were called rectifiers then, selenium plates, and were used (rarely!)
to improve responses by allowing faster collapse of the magnetic field.
Anything changed since?

Have fun

Stanislaw

Solid state transistor drivers are/can be destroyed by the voltage
spike caused by the collapsing magnetic field. Back in the selenium
rectifier era, they used toobs which were unaffected by the spikes.

The diode acts to short the reverse emf developed by the coil and this
supports the magnetic field for a short period of time, slowing the
action of the contacts opening. - similar to a the shading pole they
use on AC relays to prevent them from chattering.

Slower collapse - the diode causes a current to flow in the coil, that
current produces a magnetic field.

----== Posted via Newsfeeds.Com - Unlimited-Unrestricted-Secure Usenet News==----
http://www.newsfeeds.com The #1 Newsgroup Service in the World! 120,000+ Newsgroups
----= East and West-Coast Server Farms - Total Privacy via Encryption =----
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Eeyore
electronics forum Guru


Joined: 22 Jun 2006
Posts: 642

PostPosted: Tue Aug 22, 2006 11:25 am    Post subject: Re: Bridge Rectifier Problem.......!!!!!!! Reply with quote

"jo.jo" wrote:

Quote:
I am trying to construct a small desktop power supply and have noticed
a small problem when measuring the output voltage from my bridge
rectifier. The rectifier is constructed from four 1N4001. When i
apply a AC wave (sin) to the input and measure the output, using a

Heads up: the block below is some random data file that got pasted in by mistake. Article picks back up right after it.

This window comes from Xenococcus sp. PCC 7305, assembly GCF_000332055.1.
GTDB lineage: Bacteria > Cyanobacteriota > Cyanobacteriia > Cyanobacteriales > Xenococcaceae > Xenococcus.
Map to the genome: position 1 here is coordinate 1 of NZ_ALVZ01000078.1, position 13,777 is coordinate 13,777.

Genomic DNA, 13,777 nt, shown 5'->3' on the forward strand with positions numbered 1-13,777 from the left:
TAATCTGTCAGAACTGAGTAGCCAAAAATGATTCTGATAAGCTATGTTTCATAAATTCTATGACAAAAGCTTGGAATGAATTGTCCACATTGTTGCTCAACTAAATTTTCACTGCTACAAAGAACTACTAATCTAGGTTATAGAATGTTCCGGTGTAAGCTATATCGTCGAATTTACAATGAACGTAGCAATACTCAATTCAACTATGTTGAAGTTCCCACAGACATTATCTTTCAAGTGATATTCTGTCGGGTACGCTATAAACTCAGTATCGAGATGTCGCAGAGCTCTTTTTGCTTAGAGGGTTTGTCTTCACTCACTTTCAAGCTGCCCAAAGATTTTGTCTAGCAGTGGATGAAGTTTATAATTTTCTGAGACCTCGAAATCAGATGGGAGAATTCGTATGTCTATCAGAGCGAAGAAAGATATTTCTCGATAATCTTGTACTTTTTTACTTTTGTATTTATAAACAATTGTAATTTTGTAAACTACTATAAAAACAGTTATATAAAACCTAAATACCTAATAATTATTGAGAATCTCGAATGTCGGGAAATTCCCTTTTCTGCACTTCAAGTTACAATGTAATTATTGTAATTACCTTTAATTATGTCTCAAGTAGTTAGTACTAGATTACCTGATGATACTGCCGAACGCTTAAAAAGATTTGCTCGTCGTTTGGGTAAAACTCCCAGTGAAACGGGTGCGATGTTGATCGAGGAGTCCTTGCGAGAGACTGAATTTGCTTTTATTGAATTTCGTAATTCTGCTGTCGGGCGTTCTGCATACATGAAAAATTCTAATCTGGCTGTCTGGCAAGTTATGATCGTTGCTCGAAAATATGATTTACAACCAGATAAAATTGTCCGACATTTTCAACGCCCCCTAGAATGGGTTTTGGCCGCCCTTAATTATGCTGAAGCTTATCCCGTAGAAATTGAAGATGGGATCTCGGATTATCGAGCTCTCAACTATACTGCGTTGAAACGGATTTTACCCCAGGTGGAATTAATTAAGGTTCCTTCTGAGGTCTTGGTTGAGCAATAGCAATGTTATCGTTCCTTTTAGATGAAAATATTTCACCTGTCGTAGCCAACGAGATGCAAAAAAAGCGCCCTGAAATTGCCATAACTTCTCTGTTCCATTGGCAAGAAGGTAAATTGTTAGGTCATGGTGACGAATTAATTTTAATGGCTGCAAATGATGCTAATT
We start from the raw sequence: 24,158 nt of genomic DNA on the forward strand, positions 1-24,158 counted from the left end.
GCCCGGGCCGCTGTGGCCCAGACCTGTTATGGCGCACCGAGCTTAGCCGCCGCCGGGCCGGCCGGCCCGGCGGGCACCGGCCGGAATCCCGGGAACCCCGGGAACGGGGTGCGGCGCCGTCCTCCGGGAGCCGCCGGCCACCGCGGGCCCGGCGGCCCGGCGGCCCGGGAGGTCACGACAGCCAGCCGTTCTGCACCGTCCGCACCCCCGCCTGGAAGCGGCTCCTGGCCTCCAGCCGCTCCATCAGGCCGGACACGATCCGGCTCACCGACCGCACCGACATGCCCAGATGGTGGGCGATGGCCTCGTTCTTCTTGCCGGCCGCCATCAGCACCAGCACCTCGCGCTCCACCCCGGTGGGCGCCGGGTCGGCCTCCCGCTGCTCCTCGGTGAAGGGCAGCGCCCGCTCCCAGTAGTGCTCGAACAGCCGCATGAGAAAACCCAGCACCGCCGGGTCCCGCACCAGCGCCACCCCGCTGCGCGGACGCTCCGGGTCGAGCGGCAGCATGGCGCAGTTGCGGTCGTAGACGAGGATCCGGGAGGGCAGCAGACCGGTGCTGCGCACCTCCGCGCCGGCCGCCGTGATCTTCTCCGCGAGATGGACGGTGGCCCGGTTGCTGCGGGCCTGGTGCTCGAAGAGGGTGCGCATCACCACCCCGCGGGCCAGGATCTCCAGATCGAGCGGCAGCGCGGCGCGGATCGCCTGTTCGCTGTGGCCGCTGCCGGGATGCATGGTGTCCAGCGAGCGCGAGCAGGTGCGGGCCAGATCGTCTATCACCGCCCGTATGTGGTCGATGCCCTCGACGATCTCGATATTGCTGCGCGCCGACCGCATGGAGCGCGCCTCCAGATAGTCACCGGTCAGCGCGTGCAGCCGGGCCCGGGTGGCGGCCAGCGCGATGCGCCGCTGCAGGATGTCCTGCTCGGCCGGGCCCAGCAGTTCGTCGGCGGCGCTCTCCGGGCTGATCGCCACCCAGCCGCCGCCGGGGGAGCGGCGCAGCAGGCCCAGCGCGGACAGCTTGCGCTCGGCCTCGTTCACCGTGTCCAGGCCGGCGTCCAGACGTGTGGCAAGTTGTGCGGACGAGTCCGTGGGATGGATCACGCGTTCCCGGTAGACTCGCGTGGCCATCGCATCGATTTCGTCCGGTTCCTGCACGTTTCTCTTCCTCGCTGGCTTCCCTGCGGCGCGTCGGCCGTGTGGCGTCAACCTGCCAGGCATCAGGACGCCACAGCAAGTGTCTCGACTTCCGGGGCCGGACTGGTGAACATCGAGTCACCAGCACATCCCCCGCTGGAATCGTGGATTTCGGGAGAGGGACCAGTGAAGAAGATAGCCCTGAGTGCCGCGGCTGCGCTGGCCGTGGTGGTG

oscilloscope, the bridge rectifier seems to produce only halfwave
rectification. I was expecting full wave rectification. Can anyone
suggest what i am doing wrong ?

Not enough info sadly.

Is there anywhere you can post a schematic showing what you did?

Graham
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Stanislaw Flatto
electronics forum addict


Joined: 10 Sep 2005
Posts: 74

PostPosted: Tue Aug 22, 2006 1:08 pm    Post subject: Re: Bridge Rectifier Problem.......!!!!!!! Reply with quote

jo.jo wrote:
Quote:
I am trying to construct a small desktop power supply and have noticed
a small problem when measuring the output voltage from my bridge
rectifier. The rectifier is constructed from four 1N4001. When i
apply a AC wave (sin) to the input and measure the output, using a
oscilloscope, the bridge rectifier seems to produce only halfwave
rectification. I was expecting full wave rectification. Can anyone
suggest what i am doing wrong ?


Can you be more specific.
Do you see half sinusoic signals of the same polarity and twice the
frequency of input?
Or you see half sinusoic signals with the period of input and missing
equal periods between them?

If the first then you have correct "full wave rectification". What did
you expect?

HTH

Stanislaw
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John Fields
electronics forum Guru


Joined: 24 Mar 2005
Posts: 3260

PostPosted: Tue Aug 22, 2006 1:14 pm    Post subject: Re: Bridge Rectifier Problem.......!!!!!!! Reply with quote

On 22 Aug 2006 03:17:18 -0700, "jo.jo" <jo.jo.uk@hotmail.co.uk>
wrote: